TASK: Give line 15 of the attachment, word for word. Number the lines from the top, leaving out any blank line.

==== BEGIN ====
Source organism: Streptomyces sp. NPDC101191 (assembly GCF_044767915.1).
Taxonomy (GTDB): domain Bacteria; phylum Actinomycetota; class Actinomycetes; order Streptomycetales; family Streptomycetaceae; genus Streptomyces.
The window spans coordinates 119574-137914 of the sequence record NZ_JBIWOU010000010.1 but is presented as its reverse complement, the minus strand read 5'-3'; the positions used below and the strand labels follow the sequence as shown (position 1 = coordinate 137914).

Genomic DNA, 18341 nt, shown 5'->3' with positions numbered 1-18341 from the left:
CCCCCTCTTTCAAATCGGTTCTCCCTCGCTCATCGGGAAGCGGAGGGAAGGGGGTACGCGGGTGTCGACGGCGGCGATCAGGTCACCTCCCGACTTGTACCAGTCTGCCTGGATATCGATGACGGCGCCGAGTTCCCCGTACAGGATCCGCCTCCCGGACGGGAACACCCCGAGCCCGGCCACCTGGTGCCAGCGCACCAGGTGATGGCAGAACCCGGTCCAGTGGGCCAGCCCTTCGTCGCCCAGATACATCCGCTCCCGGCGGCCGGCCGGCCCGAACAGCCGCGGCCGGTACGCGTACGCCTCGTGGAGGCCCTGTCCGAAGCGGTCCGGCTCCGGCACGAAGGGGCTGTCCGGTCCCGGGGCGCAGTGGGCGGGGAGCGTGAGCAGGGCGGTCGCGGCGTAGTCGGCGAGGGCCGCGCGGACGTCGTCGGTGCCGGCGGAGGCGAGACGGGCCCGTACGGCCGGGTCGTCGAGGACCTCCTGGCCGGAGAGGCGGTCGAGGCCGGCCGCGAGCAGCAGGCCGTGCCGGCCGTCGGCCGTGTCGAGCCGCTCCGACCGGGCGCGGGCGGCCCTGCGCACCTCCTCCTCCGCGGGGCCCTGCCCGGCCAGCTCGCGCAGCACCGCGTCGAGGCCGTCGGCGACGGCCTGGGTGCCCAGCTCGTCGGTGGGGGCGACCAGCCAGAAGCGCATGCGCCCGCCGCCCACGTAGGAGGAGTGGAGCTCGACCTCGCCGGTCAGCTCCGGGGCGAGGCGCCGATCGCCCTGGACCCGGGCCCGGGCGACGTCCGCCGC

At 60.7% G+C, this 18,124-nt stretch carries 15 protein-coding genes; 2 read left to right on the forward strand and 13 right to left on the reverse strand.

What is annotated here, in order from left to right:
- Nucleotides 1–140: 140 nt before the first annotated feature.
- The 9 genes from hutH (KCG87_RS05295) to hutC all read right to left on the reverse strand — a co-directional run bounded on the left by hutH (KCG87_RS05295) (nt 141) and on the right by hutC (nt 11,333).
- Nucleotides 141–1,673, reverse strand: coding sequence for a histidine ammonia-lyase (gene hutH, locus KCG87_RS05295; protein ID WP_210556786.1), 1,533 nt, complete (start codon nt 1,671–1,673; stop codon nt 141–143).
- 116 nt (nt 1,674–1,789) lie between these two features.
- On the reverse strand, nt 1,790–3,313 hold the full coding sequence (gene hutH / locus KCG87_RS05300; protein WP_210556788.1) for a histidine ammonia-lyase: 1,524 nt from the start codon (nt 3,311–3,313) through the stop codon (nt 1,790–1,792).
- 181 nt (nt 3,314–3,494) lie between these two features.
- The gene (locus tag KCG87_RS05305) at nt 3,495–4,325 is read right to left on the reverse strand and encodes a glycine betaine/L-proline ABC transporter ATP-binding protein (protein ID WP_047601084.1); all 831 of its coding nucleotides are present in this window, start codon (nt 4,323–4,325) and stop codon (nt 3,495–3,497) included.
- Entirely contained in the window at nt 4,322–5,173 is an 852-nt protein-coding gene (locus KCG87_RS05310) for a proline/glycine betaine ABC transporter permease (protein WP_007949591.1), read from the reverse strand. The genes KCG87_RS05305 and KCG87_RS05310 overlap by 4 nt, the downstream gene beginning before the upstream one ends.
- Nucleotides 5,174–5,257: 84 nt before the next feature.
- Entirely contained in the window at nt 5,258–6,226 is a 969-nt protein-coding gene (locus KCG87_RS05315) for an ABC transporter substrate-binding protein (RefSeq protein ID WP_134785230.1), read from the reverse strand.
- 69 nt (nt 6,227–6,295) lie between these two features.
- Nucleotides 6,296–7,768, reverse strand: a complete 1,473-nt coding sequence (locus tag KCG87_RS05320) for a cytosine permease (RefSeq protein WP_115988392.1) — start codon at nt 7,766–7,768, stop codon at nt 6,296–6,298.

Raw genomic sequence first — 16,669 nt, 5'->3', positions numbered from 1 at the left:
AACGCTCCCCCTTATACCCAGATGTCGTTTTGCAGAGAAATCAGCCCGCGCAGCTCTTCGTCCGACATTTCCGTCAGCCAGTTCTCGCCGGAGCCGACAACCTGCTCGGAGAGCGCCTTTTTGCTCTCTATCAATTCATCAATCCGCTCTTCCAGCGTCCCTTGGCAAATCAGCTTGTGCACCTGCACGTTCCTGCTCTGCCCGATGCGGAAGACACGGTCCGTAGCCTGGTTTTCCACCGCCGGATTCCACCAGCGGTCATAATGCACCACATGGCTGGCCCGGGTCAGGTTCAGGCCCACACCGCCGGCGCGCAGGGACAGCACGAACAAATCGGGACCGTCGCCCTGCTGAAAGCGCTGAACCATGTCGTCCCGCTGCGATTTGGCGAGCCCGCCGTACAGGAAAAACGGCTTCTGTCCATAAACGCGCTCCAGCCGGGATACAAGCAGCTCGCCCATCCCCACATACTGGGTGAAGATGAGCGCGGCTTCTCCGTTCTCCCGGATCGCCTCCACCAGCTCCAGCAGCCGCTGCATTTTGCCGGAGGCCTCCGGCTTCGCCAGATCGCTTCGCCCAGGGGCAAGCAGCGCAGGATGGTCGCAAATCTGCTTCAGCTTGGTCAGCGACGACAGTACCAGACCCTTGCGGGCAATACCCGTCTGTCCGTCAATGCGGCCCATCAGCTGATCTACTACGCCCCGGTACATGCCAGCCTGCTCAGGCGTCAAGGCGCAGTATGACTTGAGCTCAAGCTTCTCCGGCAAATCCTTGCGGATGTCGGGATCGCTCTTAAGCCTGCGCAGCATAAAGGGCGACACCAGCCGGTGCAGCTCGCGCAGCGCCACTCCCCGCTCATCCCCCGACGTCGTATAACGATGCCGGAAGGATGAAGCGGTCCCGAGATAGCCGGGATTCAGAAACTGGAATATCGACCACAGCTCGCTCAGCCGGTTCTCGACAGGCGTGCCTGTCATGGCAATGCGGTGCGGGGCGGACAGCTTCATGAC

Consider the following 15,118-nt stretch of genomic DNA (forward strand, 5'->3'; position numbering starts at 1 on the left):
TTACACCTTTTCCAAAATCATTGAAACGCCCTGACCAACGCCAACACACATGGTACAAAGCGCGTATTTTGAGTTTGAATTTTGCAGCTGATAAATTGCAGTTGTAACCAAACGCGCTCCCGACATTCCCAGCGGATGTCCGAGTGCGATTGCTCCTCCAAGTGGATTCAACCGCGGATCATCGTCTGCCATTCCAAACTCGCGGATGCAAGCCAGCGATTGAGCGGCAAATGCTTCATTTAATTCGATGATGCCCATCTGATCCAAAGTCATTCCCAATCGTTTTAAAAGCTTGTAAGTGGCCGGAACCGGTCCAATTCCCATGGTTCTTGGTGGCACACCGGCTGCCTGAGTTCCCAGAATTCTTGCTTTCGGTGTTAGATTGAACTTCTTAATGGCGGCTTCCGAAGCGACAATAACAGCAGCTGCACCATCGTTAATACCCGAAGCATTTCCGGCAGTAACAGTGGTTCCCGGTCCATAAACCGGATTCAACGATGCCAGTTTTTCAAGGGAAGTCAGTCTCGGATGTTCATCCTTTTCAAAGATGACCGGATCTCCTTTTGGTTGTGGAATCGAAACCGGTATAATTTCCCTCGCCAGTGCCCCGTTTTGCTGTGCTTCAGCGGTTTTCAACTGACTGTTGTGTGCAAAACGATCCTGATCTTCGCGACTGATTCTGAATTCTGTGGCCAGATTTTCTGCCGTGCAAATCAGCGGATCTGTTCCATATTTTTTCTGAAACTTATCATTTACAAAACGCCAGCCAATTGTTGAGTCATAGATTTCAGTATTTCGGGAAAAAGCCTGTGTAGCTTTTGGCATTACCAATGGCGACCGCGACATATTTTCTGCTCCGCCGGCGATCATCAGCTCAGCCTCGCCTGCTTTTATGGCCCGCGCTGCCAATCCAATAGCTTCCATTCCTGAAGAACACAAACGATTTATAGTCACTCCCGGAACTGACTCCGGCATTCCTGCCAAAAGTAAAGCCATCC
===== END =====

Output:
- Entirely contained in the window at nt 4,322–5,173 is an 852-nt protein-coding gene (locus KCG87_RS05310) for a proline/glycine betaine ABC transporter permease (protein WP_007949591.1), read from the reverse strand. The genes KCG87_RS05305 and KCG87_RS05310 overlap by 4 nt, the downstream gene beginning before the upstream one ends.